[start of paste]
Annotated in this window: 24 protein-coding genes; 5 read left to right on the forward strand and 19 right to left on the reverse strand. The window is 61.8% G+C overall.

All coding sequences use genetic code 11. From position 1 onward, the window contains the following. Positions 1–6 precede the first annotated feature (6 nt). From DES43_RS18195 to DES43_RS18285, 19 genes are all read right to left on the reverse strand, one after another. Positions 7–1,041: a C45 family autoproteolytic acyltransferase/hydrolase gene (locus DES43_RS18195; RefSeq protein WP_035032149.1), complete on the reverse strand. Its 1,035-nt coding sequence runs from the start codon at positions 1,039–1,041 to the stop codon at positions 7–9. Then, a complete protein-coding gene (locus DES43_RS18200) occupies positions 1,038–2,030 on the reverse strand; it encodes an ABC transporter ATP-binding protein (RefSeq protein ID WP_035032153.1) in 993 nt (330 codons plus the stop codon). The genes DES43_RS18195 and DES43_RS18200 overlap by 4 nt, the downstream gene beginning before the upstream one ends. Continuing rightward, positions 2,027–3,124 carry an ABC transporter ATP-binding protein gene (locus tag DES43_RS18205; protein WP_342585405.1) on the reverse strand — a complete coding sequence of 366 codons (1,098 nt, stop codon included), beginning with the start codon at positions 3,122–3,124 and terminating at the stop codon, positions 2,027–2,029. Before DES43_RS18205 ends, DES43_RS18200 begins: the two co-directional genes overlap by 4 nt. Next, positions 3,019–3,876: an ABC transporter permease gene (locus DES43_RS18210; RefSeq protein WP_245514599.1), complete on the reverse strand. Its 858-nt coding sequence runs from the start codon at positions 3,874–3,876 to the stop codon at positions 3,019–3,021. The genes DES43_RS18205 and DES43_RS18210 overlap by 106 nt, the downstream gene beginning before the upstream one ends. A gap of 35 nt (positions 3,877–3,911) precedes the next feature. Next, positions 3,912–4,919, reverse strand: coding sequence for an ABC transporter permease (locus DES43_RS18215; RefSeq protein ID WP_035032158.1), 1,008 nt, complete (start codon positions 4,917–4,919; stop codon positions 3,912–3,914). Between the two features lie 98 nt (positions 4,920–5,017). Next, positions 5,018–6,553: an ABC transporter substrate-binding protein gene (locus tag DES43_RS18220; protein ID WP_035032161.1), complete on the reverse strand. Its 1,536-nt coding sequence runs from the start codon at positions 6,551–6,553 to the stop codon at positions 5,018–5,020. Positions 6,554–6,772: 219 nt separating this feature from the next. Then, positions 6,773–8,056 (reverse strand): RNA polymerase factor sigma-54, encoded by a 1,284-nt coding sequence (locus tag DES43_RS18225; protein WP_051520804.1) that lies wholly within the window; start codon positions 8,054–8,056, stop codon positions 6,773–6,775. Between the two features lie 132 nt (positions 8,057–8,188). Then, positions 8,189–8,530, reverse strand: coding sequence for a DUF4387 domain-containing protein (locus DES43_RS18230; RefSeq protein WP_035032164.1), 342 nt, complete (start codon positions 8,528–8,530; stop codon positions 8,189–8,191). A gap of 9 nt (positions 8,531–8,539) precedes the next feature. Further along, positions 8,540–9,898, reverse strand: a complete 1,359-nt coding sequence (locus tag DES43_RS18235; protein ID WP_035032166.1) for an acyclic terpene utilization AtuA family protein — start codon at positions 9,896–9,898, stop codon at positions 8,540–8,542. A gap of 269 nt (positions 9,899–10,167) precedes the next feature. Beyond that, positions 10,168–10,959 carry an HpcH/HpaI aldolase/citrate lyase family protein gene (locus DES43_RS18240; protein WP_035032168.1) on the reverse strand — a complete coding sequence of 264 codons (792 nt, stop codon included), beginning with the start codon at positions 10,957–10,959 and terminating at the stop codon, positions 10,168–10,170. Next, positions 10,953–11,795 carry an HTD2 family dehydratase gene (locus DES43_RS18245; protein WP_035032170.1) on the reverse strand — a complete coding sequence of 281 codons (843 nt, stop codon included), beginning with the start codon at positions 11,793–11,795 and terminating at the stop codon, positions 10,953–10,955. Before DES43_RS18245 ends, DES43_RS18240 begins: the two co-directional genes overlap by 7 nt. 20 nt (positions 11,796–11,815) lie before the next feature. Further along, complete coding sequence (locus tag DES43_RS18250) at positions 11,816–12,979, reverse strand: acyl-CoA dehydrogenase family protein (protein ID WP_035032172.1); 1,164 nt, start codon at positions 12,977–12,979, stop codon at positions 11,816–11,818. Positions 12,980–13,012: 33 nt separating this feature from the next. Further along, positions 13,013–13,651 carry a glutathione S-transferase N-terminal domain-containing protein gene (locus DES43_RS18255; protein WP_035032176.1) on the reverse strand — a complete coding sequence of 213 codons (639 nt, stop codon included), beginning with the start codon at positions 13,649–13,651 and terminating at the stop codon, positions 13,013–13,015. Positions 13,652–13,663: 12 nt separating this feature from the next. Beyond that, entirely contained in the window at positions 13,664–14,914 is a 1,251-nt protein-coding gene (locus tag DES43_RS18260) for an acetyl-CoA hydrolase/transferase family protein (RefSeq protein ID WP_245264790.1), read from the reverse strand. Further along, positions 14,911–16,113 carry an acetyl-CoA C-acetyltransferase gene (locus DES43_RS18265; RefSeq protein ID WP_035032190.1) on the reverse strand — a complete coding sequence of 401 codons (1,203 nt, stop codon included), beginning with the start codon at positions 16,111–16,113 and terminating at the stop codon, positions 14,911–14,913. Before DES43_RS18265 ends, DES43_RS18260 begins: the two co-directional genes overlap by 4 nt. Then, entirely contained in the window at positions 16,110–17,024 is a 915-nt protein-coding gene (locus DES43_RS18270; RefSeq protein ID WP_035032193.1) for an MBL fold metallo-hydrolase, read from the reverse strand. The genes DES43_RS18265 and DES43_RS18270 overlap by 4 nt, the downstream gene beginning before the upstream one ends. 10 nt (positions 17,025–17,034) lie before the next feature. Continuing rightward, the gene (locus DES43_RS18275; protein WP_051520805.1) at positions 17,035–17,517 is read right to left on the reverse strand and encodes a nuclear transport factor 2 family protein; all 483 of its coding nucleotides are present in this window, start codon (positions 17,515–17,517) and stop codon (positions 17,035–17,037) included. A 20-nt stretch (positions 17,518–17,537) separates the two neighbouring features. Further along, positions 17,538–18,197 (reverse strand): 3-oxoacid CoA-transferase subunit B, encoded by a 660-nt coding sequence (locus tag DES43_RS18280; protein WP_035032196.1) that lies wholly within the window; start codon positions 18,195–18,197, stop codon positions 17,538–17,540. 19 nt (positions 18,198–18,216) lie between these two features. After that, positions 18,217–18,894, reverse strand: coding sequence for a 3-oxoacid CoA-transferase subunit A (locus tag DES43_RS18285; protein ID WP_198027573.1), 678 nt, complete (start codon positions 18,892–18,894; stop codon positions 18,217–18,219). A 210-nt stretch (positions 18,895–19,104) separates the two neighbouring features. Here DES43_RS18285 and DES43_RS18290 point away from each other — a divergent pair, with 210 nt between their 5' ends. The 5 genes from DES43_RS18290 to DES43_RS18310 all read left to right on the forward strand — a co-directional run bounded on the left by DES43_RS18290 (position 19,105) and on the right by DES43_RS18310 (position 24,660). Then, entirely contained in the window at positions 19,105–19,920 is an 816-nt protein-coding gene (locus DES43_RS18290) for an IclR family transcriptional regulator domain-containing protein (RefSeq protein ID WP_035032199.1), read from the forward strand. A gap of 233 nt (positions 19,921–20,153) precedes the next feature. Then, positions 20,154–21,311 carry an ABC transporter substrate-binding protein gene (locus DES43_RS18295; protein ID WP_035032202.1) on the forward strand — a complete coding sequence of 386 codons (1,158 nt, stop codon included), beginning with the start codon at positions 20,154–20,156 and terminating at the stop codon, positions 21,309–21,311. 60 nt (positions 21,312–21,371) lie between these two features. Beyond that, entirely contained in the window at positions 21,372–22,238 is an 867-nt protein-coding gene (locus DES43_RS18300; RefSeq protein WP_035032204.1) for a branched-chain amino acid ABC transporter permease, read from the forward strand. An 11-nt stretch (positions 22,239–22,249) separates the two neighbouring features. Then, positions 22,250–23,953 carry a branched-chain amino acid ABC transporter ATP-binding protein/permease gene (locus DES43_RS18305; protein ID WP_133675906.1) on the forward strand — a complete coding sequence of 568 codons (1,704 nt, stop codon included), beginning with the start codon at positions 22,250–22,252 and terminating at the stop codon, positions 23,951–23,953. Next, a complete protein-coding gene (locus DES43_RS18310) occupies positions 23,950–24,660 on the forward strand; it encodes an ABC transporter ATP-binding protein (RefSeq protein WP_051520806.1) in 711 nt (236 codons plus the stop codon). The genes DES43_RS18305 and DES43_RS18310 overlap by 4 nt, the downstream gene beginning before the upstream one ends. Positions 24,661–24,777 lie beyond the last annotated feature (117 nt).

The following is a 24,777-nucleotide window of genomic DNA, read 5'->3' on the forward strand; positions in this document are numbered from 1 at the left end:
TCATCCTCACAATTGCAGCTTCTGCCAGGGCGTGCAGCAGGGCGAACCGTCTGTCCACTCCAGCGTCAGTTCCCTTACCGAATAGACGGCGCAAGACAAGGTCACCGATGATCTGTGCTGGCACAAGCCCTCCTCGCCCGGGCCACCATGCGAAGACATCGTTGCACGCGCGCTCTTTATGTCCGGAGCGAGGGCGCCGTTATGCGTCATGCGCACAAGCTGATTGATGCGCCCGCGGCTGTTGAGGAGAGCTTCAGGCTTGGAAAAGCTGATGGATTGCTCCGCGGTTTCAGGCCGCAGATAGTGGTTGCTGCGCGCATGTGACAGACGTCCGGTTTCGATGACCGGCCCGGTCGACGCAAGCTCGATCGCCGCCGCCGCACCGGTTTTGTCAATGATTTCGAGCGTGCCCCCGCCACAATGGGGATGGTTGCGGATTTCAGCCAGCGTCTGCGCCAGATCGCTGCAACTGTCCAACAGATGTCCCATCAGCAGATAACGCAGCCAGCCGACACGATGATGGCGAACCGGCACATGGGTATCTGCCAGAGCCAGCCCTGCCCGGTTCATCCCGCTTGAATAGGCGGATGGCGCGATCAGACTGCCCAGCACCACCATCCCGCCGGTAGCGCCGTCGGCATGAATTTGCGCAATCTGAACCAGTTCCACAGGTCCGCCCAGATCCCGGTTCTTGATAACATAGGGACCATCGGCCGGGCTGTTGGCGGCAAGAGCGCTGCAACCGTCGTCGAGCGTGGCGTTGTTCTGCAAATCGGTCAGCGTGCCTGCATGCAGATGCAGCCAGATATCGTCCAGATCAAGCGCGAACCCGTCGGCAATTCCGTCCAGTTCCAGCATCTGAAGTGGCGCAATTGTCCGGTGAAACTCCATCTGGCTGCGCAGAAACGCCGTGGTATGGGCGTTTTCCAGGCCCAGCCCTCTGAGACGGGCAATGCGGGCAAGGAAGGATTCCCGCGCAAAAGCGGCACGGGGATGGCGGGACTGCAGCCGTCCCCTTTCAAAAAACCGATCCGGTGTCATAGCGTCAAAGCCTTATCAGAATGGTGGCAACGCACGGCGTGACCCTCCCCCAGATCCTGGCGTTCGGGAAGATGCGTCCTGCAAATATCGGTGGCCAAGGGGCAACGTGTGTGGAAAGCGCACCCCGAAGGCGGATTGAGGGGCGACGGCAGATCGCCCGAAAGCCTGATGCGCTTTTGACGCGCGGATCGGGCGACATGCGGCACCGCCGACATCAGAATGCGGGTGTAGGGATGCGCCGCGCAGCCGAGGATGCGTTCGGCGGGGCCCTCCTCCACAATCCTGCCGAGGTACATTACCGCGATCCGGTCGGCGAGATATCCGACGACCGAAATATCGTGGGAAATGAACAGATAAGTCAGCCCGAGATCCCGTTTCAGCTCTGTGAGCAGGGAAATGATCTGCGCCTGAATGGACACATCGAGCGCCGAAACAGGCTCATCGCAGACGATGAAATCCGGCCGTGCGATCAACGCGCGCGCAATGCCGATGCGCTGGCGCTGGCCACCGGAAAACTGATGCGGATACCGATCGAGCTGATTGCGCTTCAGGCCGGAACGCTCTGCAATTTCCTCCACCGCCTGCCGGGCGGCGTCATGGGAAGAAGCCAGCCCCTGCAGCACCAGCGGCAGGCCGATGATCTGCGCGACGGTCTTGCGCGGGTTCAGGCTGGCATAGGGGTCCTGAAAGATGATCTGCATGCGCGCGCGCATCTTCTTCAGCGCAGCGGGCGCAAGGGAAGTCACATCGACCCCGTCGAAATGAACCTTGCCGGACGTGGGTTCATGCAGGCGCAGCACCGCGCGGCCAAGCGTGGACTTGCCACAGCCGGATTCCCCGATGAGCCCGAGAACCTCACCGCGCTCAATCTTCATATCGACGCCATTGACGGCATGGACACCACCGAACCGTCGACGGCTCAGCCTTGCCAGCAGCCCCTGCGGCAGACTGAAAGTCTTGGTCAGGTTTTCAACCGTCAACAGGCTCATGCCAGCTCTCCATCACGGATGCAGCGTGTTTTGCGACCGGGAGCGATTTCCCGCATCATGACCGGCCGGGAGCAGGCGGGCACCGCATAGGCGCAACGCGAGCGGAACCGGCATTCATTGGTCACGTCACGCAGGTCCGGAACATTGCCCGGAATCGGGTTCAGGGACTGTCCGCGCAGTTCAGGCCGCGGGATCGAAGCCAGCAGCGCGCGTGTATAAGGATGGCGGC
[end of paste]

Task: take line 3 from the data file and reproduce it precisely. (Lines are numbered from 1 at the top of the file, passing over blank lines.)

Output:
The following is a 24,777-nucleotide window of genomic DNA, read 5'->3' on the forward strand; positions in this document are numbered from 1 at the left end: